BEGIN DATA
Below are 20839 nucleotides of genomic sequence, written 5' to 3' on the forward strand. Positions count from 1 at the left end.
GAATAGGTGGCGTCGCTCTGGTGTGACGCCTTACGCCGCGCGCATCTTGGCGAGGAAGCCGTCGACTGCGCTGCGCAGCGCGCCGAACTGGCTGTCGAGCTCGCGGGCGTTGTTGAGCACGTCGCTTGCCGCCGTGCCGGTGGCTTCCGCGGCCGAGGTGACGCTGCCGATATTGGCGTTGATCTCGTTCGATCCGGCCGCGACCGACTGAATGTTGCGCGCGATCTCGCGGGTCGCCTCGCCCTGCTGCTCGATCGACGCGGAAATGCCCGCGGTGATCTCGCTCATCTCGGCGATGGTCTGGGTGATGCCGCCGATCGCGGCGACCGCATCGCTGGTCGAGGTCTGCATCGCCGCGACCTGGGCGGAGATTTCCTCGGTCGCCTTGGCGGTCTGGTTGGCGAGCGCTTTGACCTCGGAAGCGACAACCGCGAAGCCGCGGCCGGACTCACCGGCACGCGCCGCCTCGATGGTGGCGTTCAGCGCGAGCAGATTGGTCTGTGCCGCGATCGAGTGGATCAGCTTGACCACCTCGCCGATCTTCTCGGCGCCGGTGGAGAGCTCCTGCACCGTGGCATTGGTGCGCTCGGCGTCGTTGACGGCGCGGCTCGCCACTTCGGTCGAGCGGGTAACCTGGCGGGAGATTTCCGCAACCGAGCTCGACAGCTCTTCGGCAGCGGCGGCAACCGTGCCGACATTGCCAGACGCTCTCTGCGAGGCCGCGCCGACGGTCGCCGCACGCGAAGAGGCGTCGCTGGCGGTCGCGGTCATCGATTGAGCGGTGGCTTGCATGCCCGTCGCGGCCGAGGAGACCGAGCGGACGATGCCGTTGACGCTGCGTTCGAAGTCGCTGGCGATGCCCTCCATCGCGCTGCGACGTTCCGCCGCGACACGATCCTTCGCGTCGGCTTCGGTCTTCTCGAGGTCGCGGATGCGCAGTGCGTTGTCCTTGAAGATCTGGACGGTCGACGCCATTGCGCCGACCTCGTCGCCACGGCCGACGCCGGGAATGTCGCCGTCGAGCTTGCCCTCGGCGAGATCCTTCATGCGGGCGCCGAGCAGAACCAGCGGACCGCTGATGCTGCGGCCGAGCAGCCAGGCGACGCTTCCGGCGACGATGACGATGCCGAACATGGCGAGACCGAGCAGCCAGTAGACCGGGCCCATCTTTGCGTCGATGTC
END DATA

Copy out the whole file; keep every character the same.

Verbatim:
Below are 20839 nucleotides of genomic sequence, written 5' to 3' on the forward strand. Positions count from 1 at the left end.
GAATAGGTGGCGTCGCTCTGGTGTGACGCCTTACGCCGCGCGCATCTTGGCGAGGAAGCCGTCGACTGCGCTGCGCAGCGCGCCGAACTGGCTGTCGAGCTCGCGGGCGTTGTTGAGCACGTCGCTTGCCGCCGTGCCGGTGGCTTCCGCGGCCGAGGTGACGCTGCCGATATTGGCGTTGATCTCGTTCGATCCGGCCGCGACCGACTGAATGTTGCGCGCGATCTCGCGGGTCGCCTCGCCCTGCTGCTCGATCGACGCGGAAATGCCCGCGGTGATCTCGCTCATCTCGGCGATGGTCTGGGTGATGCCGCCGATCGCGGCGACCGCATCGCTGGTCGAGGTCTGCATCGCCGCGACCTGGGCGGAGATTTCCTCGGTCGCCTTGGCGGTCTGGTTGGCGAGCGCTTTGACCTCGGAAGCGACAACCGCGAAGCCGCGGCCGGACTCACCGGCACGCGCCGCCTCGATGGTGGCGTTCAGCGCGAGCAGATTGGTCTGTGCCGCGATCGAGTGGATCAGCTTGACCACCTCGCCGATCTTCTCGGCGCCGGTGGAGAGCTCCTGCACCGTGGCATTGGTGCGCTCGGCGTCGTTGACGGCGCGGCTCGCCACTTCGGTCGAGCGGGTAACCTGGCGGGAGATTTCCGCAACCGAGCTCGACAGCTCTTCGGCAGCGGCGGCAACCGTGCCGACATTGCCAGACGCTCTCTGCGAGGCCGCGCCGACGGTCGCCGCACGCGAAGAGGCGTCGCTGGCGGTCGCGGTCATCGATTGAGCGGTGGCTTGCATGCCCGTCGCGGCCGAGGAGACCGAGCGGACGATGCCGTTGACGCTGCGTTCGAAGTCGCTGGCGATGCCCTCCATCGCGCTGCGACGTTCCGCCGCGACACGATCCTTCGCGTCGGCTTCGGTCTTCTCGAGGTCGCGGATGCGCAGTGCGTTGTCCTTGAAGATCTGGACGGTCGACGCCATTGCGCCGACCTCGTCGCCACGGCCGACGCCGGGAATGTCGCCGTCGAGCTTGCCCTCGGCGAGATCCTTCATGCGGGCGCCGAGCAGAACCAGCGGACCGCTGATGCTGCGGCCGAGCAGCCAGGCGACGCTTCCGGCGACGATGACGATGCCGAACATGGCGAGACCGAGCAGCCAGTAGACCGGGCCCATCTTTGCGTCGATGTC